Male Biological Clock In Focus

Male, Man, Fertility, Infertility, Egg, Sperm
The biological clock has always been seen as a woman's problem, but mounting research shows the clock is ticking for men. While fertility doesn't decrease as dramatically as for a woman, a man does have a biological clock, experts say. But these scientists disagree on exactly when the alarm sounds.

How is men's fertility affected by age?

A man's fertility begins to decline in his 30's just as it does for women, then steadily drops through his 40's and 50's.

While a woman is born with all the eggs she will ever have, a man produces a hundred million sperm each day through cell division. The more often a cell divides, the more likely a glitch will occur as the genetic code is copied.

As Harry Fisch, M.D., from the College of Physicians and Surgeons at Columbia University tells CBS News, for statistical reasons, there is a huge difference between men in their 40's compared to men in their 20's, but men in their 30's are also at risk. For some disorders such as Schizophrenia, there is a steady rise in the incidence of that disorder.

But for disorders such as Down Syndrome and miscarriages, the fathers' negative contribution seems to affect only women in their mid-30s. This represents a combination problem or a combined parental age problem, where the ages of both parents matter, according to Fisch.

What are some possible risks?

A study published in 2001 in the Archives of General Psychiatry found the risk of schizophrenia in children was associated with older paternal age. For instance, children of fathers over 50 were almost three times more likely to have schizophrenia than children born to the youngest fathers, the research found. The database included nearly 90,000 people.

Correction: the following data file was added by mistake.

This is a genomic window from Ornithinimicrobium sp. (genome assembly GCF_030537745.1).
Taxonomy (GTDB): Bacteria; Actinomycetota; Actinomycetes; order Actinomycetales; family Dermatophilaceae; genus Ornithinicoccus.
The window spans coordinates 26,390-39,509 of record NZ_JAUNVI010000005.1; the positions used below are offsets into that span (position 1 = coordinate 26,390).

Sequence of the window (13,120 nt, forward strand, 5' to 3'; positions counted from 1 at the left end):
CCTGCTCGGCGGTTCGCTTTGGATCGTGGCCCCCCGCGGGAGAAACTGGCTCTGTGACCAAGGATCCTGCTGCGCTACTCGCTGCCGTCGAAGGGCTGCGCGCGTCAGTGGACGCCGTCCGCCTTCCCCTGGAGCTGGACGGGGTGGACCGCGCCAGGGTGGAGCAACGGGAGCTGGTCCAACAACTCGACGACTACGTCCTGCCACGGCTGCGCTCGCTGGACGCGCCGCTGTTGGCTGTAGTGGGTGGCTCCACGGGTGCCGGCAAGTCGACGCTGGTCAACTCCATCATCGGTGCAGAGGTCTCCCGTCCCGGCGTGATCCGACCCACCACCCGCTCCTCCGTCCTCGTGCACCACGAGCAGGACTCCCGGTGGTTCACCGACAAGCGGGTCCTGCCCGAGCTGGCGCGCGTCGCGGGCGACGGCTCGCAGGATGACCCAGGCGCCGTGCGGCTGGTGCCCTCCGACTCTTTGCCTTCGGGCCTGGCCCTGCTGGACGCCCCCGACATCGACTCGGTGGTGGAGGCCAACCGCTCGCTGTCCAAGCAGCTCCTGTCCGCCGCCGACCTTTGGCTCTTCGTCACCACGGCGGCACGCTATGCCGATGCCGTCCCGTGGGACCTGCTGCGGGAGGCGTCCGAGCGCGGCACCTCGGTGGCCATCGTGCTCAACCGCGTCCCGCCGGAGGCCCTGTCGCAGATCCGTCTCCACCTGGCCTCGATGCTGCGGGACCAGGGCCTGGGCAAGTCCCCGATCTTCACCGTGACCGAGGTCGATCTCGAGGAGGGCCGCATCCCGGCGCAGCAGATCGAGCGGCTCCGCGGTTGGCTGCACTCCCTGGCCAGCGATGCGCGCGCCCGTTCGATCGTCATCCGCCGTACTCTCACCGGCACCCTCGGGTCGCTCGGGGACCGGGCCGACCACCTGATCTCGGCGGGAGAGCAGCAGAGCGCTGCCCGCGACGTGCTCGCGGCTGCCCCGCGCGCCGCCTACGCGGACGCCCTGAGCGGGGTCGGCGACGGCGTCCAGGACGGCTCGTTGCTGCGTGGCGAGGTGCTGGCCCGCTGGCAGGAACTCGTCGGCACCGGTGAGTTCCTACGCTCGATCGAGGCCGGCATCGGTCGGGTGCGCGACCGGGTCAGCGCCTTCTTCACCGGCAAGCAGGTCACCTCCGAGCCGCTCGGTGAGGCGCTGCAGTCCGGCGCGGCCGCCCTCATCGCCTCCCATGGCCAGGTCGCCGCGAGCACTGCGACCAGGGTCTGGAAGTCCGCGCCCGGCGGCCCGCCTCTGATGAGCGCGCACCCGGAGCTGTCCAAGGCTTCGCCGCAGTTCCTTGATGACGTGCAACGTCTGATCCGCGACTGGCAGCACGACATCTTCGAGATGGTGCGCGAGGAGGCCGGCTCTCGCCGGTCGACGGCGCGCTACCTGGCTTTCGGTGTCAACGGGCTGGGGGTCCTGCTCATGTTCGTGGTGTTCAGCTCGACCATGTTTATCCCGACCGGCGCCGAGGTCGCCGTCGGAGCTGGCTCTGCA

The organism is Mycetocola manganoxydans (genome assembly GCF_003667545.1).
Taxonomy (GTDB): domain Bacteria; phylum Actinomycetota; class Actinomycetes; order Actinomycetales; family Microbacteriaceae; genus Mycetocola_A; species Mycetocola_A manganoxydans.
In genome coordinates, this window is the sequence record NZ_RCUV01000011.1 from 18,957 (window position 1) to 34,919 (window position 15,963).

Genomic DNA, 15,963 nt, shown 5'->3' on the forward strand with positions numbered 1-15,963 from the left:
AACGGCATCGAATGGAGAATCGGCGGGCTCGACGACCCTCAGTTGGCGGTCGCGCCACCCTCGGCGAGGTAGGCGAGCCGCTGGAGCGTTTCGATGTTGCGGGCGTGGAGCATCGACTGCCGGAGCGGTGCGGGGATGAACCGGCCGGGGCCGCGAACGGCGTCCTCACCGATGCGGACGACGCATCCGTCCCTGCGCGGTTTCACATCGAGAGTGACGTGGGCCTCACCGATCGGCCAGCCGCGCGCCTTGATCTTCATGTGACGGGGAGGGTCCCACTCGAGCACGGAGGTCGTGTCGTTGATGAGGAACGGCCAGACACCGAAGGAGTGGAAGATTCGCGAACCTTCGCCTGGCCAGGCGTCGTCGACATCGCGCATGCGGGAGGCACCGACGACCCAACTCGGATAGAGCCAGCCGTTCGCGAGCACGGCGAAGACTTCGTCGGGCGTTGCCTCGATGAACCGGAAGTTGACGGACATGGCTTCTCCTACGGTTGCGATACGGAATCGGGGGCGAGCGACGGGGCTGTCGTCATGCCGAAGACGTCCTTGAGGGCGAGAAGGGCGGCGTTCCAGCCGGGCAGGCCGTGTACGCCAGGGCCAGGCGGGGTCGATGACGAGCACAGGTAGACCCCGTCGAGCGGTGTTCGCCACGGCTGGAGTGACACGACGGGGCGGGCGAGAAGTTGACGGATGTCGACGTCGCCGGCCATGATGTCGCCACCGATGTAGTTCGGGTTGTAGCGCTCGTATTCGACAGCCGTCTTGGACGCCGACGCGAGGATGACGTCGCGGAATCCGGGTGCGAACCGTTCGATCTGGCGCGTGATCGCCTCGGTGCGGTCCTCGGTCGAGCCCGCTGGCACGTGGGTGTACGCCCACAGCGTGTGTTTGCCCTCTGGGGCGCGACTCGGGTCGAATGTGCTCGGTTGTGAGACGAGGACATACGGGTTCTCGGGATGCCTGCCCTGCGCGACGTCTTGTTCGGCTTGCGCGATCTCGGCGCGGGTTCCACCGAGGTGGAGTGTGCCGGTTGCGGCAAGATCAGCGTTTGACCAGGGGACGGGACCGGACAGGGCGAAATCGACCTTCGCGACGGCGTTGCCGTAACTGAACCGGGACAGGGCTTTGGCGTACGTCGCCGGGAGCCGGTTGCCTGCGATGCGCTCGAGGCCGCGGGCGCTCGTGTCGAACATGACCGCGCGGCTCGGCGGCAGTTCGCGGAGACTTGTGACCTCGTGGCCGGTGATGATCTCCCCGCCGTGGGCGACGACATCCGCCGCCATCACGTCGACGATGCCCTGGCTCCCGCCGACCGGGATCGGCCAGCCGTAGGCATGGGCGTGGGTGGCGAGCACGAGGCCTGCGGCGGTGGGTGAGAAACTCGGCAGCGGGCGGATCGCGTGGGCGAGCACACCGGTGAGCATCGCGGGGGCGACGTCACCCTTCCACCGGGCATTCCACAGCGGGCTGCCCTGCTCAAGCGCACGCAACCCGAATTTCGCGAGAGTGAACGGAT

In another study, more than 3,400 cases of Down syndrome were studied. The researchers found that thee father's age played a significant role when both parents were over 35 at the time of conception. The effect was most pronounced when the woman was over 40. In those cases, the researchers "found the incidence of Down syndrome is related to sperm approximately 50 percent of the time." These findings appeared in the June 2003 issue of The Journal of Urology.

Can men slow the decline in fertility?

Fisch tells CBS News that when he speaks to young couples, he always encourages them to start planning a family sooner rather than later. However, when he counsels older couples, he stresses that current genetic testing of sperm in not accurate enough to determine if a problem will occur.

WebMD offers several recommendations for men wanting to maintain their maximum fertility. They include:

  • Maintain optimal weight, cut out recreational drugs, and stop smoking.
  • Taking care of seemingly unrelated conditions may help too. High cholesterol is one of them.
  • To learn more about male paternal age:

    • You can read more from the Male Reproductive Center at Columbia University in New York City.

    • Read more about men's biological clock at WebMD.

    • Click here for information from the Society for Male Production and Urology.

    • You can read more about biological clocks from the National Institute of Mental Health.